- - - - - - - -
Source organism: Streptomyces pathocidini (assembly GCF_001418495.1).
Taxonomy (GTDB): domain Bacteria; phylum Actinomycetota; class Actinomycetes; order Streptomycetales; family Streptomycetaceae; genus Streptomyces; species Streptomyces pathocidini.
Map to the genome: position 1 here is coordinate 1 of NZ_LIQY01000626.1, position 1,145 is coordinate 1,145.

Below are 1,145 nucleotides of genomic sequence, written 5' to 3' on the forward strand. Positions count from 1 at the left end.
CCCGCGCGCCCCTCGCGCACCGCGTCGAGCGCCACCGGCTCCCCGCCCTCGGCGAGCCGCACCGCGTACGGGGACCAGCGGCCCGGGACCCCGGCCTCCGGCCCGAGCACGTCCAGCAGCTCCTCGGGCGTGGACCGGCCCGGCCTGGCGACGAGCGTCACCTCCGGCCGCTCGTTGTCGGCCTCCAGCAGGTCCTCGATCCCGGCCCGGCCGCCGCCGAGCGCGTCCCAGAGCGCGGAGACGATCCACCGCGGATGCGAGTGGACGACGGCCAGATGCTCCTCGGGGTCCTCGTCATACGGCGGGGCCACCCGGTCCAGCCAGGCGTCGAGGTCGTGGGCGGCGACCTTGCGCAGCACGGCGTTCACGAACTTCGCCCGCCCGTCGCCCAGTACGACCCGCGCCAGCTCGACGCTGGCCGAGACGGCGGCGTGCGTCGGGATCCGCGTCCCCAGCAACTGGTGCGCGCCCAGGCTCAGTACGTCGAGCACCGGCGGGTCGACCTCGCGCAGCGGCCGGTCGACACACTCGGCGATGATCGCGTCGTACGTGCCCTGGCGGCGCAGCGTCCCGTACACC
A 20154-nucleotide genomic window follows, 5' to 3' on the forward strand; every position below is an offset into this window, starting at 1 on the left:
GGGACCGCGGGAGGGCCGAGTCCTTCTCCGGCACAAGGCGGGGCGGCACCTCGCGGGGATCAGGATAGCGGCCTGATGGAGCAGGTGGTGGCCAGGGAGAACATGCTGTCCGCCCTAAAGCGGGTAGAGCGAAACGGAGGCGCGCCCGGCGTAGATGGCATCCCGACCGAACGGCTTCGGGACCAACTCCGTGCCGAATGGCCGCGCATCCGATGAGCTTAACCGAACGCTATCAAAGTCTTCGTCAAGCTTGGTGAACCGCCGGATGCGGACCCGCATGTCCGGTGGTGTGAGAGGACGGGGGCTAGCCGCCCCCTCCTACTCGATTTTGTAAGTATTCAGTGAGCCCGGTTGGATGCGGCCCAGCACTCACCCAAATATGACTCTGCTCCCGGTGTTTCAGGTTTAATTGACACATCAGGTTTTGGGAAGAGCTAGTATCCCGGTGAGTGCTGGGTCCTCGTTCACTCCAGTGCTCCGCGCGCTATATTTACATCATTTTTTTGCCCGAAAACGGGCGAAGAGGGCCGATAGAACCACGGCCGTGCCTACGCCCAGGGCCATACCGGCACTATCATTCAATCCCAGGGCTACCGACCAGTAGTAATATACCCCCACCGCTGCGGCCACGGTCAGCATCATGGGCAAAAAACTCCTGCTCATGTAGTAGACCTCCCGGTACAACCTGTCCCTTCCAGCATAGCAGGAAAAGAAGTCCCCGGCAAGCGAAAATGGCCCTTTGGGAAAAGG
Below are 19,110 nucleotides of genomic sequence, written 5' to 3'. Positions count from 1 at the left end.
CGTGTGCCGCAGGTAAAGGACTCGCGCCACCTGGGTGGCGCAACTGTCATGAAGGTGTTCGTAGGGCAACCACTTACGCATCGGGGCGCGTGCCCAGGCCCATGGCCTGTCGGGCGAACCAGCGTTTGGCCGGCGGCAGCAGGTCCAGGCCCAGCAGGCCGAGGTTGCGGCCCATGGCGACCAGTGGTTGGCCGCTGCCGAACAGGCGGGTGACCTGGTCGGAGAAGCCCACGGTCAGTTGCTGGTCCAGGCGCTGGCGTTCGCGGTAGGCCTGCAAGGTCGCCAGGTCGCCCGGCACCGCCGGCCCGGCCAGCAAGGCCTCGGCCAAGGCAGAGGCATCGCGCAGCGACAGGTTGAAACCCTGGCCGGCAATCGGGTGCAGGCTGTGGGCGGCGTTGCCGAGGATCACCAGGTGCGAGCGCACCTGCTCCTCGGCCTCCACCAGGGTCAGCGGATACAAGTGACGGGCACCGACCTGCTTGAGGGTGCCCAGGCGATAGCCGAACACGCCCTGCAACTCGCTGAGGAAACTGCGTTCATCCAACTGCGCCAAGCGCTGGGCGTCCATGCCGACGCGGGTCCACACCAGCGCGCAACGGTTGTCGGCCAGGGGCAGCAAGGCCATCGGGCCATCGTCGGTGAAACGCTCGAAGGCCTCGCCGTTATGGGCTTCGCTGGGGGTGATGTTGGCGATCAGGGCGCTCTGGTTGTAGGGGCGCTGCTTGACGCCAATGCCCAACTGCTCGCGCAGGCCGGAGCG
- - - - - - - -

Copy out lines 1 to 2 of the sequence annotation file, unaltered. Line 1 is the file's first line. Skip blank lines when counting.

Source organism: Streptomyces pathocidini (assembly GCF_001418495.1).
Taxonomy (GTDB): domain Bacteria; phylum Actinomycetota; class Actinomycetes; order Streptomycetales; family Streptomycetaceae; genus Streptomyces; species Streptomyces pathocidini.